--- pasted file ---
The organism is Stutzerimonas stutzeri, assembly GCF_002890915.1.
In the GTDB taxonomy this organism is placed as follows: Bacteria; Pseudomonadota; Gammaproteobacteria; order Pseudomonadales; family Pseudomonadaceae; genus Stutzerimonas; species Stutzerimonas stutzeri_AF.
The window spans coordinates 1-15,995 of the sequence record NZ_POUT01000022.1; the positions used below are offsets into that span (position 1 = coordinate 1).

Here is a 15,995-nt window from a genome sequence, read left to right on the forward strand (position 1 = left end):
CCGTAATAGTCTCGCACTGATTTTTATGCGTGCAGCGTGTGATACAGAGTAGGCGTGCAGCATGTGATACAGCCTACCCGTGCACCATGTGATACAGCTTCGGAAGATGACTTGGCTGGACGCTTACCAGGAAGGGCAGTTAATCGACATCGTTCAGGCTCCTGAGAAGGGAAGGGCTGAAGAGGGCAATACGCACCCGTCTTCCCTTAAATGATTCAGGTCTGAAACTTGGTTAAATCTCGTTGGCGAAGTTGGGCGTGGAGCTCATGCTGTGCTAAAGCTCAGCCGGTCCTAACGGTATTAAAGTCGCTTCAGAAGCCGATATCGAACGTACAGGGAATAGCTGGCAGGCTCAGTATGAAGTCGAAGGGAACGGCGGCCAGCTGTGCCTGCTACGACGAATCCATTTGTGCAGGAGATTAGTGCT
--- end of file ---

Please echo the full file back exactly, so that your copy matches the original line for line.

The organism is Stutzerimonas stutzeri, assembly GCF_002890915.1.
In the GTDB taxonomy this organism is placed as follows: Bacteria; Pseudomonadota; Gammaproteobacteria; order Pseudomonadales; family Pseudomonadaceae; genus Stutzerimonas; species Stutzerimonas stutzeri_AF.
The window spans coordinates 1-15,995 of the sequence record NZ_POUT01000022.1; the positions used below are offsets into that span (position 1 = coordinate 1).

Here is a 15,995-nt window from a genome sequence, read left to right on the forward strand (position 1 = left end):
CCGTAATAGTCTCGCACTGATTTTTATGCGTGCAGCGTGTGATACAGAGTAGGCGTGCAGCATGTGATACAGCCTACCCGTGCACCATGTGATACAGCTTCGGAAGATGACTTGGCTGGACGCTTACCAGGAAGGGCAGTTAATCGACATCGTTCAGGCTCCTGAGAAGGGAAGGGCTGAAGAGGGCAATACGCACCCGTCTTCCCTTAAATGATTCAGGTCTGAAACTTGGTTAAATCTCGTTGGCGAAGTTGGGCGTGGAGCTCATGCTGTGCTAAAGCTCAGCCGGTCCTAACGGTATTAAAGTCGCTTCAGAAGCCGATATCGAACGTACAGGGAATAGCTGGCAGGCTCAGTATGAAGTCGAAGGGAACGGCGGCCAGCTGTGCCTGCTACGACGAATCCATTTGTGCAGGAGATTAGTGCT